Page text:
BCE Preferreds in the News

Rob Carrick of the Globe & Mail has published an article on BCE Prefs in today’s paper, that has a few interesting snippets in it.


a recent report from Desjardins Securities urged people to write to BCE to request that the company’s preferred shares be redeemed at par value. “Our buyers, both individual and institutional, purchased these shares because of the company’s reputation, the comfort of a regulated utility, the safety of cash flow and suitable dividend coverage, good corporate governance, and recent favourable changes by the Minister of Finance to the dividend tax credit,” the report said.

A bit of a desperation move, but doubtless popular with their clients. I’m certainly not going to alter my views regarding the BCE prefs based on some chance of the company making an enormous goodwill payment to investors.

There was some interview with Douglas Berry, a portfolio manager with Three Macs in Montreal – unfortunately, Mr. Berry’s long term track record was not disclosed. HeĀ outlined some arguments favouring an investment in the BCE prefs, although his final judgement regarding the investment was also not disclosed. Arguments in favour are:

  • The (potential) new owners may redeem the shares.. Well, I won’t hold my breath! All I can really say is that three issuers with similar issues in the sub-investment-grade category have not found it advantageous to refinance: Quebecor (IQW.PR.D), Nortel (NTL.PR.F, NTL.PR.G) and Bombardier (BBD.PR.B, BBD.PR.D). The price of the financing is steep, to be sure, but the deeply subordinated nature of preferred share debt helps out the credit ratings of senior debt.
  • most of the shares are owned by banks, insurance companies and other institutions that are unhappy about how the price has fallen lately. I may be a little slow, but I fail to see how this is relevant. Even if these institutions are disingenuous enough to showboat with calls for redemption at par (as Desjardins is doing), who really cares what a pack of rinky-dink Canadian banks and two-bit Canadian insurance companies think anyway? Financing requirements for the deal are sufficently large and sufficiently junky that funds required will have to be raised in the States anyway.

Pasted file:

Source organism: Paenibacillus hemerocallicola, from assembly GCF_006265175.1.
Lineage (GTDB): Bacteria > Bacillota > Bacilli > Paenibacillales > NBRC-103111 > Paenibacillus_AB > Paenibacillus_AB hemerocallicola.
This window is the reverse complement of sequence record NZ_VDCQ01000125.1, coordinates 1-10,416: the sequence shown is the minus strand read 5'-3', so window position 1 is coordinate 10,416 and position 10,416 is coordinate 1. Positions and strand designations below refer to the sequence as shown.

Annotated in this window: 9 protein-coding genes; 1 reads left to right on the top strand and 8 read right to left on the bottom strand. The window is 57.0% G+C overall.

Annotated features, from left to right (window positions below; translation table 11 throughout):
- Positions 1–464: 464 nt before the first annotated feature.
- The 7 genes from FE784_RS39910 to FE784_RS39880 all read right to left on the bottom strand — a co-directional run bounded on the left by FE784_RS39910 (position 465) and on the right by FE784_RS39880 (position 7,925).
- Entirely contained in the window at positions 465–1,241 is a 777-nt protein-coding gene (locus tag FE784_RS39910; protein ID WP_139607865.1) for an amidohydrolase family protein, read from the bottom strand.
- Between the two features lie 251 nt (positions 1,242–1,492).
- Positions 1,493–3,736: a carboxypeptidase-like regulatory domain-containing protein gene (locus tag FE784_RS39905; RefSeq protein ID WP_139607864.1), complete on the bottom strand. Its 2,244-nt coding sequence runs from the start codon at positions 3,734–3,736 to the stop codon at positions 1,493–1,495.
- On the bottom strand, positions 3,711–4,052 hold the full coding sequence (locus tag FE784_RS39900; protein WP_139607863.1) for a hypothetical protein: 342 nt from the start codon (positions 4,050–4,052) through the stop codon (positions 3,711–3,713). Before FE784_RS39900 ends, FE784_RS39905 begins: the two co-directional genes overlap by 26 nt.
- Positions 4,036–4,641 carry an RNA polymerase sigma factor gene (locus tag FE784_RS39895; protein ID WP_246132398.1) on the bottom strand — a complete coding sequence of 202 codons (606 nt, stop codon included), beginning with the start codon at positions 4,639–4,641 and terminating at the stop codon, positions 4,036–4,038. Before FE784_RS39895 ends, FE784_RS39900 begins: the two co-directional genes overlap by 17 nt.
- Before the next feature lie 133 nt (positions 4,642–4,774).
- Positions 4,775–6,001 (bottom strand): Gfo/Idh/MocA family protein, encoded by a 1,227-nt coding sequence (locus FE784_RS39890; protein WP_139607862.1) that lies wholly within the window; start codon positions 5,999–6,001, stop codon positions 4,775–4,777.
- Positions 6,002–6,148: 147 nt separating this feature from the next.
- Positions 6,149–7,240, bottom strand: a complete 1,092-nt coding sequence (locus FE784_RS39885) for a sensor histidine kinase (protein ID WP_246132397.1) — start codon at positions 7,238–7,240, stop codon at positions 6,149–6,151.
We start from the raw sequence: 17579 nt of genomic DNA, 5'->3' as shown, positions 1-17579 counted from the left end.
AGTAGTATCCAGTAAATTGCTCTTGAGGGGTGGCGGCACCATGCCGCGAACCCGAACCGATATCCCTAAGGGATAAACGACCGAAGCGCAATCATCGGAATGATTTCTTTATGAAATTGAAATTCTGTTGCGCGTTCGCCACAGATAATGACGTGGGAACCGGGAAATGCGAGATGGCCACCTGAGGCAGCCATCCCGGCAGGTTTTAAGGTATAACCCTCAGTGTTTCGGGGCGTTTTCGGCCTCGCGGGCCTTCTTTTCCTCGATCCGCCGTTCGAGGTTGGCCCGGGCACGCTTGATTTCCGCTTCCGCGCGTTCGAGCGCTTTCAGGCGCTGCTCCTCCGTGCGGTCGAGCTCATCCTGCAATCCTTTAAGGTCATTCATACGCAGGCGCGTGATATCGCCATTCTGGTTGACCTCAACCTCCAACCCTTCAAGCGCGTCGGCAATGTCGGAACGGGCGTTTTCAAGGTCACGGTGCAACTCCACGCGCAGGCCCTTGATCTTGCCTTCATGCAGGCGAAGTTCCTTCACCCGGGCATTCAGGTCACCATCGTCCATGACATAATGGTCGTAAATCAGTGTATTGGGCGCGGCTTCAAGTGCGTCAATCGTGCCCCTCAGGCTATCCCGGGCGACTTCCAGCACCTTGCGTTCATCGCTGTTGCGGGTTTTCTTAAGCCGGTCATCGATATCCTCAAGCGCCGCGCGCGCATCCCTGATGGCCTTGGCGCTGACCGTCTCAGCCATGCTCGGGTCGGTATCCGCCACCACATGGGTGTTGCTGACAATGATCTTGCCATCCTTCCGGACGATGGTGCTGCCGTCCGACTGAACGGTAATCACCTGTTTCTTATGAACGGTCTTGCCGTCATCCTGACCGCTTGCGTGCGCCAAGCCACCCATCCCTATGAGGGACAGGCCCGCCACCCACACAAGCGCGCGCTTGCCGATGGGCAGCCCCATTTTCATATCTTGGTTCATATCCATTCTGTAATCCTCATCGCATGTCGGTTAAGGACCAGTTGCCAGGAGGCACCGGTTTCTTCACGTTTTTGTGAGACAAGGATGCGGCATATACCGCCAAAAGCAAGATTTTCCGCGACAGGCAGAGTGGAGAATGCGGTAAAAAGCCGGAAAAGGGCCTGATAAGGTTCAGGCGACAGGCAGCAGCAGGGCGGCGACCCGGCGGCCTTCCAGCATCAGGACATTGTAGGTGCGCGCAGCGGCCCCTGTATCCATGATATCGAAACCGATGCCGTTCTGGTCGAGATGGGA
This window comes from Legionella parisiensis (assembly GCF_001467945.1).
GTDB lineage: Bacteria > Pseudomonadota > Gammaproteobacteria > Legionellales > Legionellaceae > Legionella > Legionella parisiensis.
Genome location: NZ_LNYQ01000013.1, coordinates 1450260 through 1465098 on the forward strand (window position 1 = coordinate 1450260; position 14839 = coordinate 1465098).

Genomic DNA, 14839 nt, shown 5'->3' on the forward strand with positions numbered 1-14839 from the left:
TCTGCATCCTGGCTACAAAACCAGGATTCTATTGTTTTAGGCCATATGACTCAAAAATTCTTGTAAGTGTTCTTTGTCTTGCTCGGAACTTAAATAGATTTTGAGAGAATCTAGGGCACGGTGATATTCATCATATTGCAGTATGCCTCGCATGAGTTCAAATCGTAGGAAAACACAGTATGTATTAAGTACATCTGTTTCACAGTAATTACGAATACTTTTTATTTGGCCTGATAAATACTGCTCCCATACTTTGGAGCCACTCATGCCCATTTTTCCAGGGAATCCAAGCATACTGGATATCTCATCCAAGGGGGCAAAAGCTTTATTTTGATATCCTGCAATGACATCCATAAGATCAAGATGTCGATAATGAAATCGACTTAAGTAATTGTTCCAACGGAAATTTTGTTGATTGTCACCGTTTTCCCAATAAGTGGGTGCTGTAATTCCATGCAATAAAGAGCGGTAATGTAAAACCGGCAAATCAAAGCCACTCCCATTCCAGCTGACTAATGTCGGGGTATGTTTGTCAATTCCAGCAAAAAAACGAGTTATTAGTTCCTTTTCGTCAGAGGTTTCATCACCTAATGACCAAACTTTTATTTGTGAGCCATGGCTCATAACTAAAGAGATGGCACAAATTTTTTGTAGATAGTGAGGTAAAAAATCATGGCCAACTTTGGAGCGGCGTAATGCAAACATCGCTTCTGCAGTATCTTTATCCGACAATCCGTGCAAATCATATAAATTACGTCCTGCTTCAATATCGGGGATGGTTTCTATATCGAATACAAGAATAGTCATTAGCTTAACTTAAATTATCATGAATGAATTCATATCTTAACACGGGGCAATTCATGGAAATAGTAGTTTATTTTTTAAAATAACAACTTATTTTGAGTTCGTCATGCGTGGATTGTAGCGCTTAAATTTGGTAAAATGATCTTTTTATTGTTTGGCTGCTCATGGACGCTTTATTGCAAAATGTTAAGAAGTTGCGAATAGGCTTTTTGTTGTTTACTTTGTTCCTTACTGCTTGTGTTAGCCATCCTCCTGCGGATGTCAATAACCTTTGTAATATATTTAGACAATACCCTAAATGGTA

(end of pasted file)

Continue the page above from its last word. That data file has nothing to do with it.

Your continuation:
• the (potential) new owners have lots of money. Again, I fail to understand the relevance of this point. A BCE buy-out may or may not be a good deal. Give me three months, a staff of 20 and a few million dollars, and I’ll come back to you with a more definitive opinion on the value of the firm, but let’s just assume they buy it out. And then … the worst happens. After performing as expected for a few years, there’s a vicious recession, perhaps coupled with extreme technological change requiring huge capital investment just to remain a player … and BCE comes near bankruptcy. The (potential) new owners have no obligation to throw good money after bad. Like Telesat, like BCE Developments, like Air Canada, it will be … ‘So long! Been nice – but not all that nice!’.

The bottom line? I consider these issues to be more in the nature of “equity substitutes” than “fixed income”. Not only that, but there is zero information available on the structure of the firm going forward. How can there be, when there’s three bidders in the ring?

Update, 2007-6-28: In the commentary regarding all the money the (potential) new owners have, I referred to Telesat. Oops! I meant to refer to Teleglobe, a failed investment cut loose by BCE. Telesat actually did reasonably well.

3 Responses to “BCE Preferreds in the News”

  1. Drew says:

    Your problem, James, is misplaced expectations. Mr. Berry is talking his book. To expect sound reasoning from a promoter is misplaced. I’ve developed a rule of thumb that has served me well: whenever I read an interview with a fund manager (present company excepted, of course) I envision him or her wearing white shoes, and then I evaluate what is said.

  2. […] PrefBlog Canadian Preferred Shares – Data and Discussion « BCE Preferreds in the News […]

  3. […] I will be fascinated to learn more of the legal intricacies which make this a viable option for the purchasers! As it is, it looks like all my gloomy prognostications will turn out wrong. Although, mind you, the preferred shareholders don’t actually have cash money in their pockets yet – and there have been tears shed over similar offers. […]

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